Pro Logica

November 22, 2012

The Devil and the Catholic Church

Filed under: The Catholic Church — Tags: — Ron Toczek @ 2:56 pm

As noted by many commentators and pundits, secularism has outflanked traditional religion in the U.S. enhancing the number of deists, pagans, new ageists, agnostics and atheists in our country.  Added to this, the current agents from the culture of death and those promoting immoral sexual practices are further undermining traditional religion by claiming their views are justified by the concept of human dignity within traditional religion, itself.  Clearly nonsense, but believable within a secular framework of society.  If Charles Taylor is correct in his supposition–I have no reason not to believe it–the origin of secularism lies in the centuries before the Protestant Reformation and arose from the increased devotional attitude of the more pious churchgoers.  In this matter, Lucifer has been subtly influencing people to turn against the Christian God.  No doubt that he turned to this endeavor since his creation of Islam (where its god is the essence of Lucifer, himself) seemed to be coming to a standstill, although he has lately increased his scope of activity there.  The devil is certainly a master planner of long-term strategies and even if you don’t or can’t believe in an all-comprehensive evil trying to influence human activity, this trend is very clear.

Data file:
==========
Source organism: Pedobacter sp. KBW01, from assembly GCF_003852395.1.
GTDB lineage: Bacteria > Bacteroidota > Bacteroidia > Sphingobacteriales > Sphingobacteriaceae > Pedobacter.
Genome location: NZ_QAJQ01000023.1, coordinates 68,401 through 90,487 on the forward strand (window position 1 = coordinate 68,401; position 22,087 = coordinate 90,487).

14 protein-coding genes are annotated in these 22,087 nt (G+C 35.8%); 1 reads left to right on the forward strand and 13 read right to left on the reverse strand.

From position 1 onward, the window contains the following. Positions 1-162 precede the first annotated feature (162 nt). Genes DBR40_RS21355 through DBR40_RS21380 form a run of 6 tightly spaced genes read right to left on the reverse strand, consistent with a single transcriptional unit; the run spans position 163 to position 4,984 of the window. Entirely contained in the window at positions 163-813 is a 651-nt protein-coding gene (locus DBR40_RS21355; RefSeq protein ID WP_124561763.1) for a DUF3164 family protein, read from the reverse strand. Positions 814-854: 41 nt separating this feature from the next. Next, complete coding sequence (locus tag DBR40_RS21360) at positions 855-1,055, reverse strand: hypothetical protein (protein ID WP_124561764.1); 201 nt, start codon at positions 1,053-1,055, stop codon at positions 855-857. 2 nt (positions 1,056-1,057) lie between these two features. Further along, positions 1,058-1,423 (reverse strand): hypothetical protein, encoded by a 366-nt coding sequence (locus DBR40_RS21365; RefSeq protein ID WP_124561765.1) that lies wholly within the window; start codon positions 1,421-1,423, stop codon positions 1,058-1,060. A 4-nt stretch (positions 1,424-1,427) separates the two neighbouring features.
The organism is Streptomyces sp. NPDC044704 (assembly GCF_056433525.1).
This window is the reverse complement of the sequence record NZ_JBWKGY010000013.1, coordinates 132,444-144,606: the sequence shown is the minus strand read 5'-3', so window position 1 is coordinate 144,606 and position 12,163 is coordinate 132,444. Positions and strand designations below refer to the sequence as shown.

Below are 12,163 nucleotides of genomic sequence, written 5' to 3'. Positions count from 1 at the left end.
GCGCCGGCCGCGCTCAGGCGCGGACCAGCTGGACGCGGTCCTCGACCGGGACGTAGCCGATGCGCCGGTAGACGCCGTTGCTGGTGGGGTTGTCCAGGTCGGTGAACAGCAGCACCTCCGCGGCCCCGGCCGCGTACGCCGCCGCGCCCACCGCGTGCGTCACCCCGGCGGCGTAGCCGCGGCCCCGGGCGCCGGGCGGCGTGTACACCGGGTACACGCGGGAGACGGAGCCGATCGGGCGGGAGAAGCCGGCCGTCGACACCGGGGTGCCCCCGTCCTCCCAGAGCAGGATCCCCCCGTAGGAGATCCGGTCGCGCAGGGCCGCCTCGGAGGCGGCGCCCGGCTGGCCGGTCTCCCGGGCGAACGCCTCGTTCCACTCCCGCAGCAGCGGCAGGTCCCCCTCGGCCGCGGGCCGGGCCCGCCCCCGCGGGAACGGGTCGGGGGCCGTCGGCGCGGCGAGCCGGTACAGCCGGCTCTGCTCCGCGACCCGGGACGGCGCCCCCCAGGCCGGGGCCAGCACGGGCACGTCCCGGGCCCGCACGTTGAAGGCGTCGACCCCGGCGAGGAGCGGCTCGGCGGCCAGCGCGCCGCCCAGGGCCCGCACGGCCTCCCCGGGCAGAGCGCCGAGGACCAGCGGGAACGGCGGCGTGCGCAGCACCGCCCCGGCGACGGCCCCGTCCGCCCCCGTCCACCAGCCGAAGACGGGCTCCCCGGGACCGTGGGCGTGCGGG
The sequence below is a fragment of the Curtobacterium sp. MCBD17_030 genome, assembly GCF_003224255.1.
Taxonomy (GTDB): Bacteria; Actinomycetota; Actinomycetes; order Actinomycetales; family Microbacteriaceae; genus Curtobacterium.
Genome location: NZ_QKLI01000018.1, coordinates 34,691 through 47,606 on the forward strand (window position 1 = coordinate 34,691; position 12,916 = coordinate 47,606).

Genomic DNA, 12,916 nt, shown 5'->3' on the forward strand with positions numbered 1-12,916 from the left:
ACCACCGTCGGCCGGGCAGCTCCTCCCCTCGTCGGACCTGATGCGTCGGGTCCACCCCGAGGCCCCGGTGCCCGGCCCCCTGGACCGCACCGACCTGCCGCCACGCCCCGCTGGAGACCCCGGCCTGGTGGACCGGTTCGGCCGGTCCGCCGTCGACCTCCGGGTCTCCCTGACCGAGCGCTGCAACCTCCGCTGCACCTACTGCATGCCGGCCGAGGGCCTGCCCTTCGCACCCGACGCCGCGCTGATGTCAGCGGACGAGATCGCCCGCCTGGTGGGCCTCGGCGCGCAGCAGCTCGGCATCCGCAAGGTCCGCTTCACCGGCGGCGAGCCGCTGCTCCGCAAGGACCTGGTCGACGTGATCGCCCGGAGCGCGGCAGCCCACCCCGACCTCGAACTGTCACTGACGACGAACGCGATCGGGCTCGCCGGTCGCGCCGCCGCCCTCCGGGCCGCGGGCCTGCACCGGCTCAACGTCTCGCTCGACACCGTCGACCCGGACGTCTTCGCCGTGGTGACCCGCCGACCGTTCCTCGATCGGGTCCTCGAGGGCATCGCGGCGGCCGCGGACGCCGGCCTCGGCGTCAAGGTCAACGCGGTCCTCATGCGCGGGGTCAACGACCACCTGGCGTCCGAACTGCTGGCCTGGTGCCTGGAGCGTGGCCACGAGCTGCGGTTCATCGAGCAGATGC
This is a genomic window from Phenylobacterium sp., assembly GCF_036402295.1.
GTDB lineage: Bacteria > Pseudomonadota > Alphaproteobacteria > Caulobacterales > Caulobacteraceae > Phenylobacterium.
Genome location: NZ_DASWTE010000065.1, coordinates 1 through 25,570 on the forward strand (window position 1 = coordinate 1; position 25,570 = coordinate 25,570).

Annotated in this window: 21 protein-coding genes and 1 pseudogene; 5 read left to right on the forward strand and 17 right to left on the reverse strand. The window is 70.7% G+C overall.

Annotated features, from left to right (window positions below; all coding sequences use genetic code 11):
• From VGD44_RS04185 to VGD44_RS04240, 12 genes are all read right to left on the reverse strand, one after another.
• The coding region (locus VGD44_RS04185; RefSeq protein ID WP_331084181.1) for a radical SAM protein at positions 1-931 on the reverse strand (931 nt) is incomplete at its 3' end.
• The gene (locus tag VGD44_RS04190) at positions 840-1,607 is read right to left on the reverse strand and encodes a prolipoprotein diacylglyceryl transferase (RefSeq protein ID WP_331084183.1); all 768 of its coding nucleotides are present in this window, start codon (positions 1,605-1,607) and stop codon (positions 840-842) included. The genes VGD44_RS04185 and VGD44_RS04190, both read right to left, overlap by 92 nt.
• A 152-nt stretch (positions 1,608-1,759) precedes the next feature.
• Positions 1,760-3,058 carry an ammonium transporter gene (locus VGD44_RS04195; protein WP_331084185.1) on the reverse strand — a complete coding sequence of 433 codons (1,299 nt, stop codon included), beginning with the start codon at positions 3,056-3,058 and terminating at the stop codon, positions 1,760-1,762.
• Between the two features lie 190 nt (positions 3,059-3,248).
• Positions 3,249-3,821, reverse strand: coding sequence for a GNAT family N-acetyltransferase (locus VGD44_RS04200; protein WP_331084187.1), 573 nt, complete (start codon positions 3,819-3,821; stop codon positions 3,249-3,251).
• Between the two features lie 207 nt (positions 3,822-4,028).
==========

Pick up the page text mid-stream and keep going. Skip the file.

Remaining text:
Currently, the Church is engaging in a new program, ‘New Evangelization’, an attempt to convince fallen away former members to come back to the Church and also to convince others of the necessity of joining the Church.  Unfortunately this won’t work because there is too much cultural antipathy and false belief among those targeted to really ensure a truly faithful following.  The Church may attract more adherents but here, in America, the net effect will be just a larger, more fractionated Church.  This program may be more effective in Europe where the Church’s roots are deeper, but that remains to be seen.  The biggest obstacle to overcome will be the newest religion of ‘scientism’ (more about this in a later post) whose many atheistic scientists tout their beliefs against Christianity in a loudly vocal manner.  I suppose they don’t say much against Islam because of the fear of assassination but you can believe that they have as much antipathy if not more.  The ‘culture of death’, one of the opponents of the Church, is largely a side aspect of ‘scientism’, even though a good many scientists do reject its principles.  Another obstacle here in America is the over emphasis toward individualism in the goals of governing  even as the main political parties emphasize that their respective ideology for action needs to be conformative to the party itself, thus undermining their very political soul.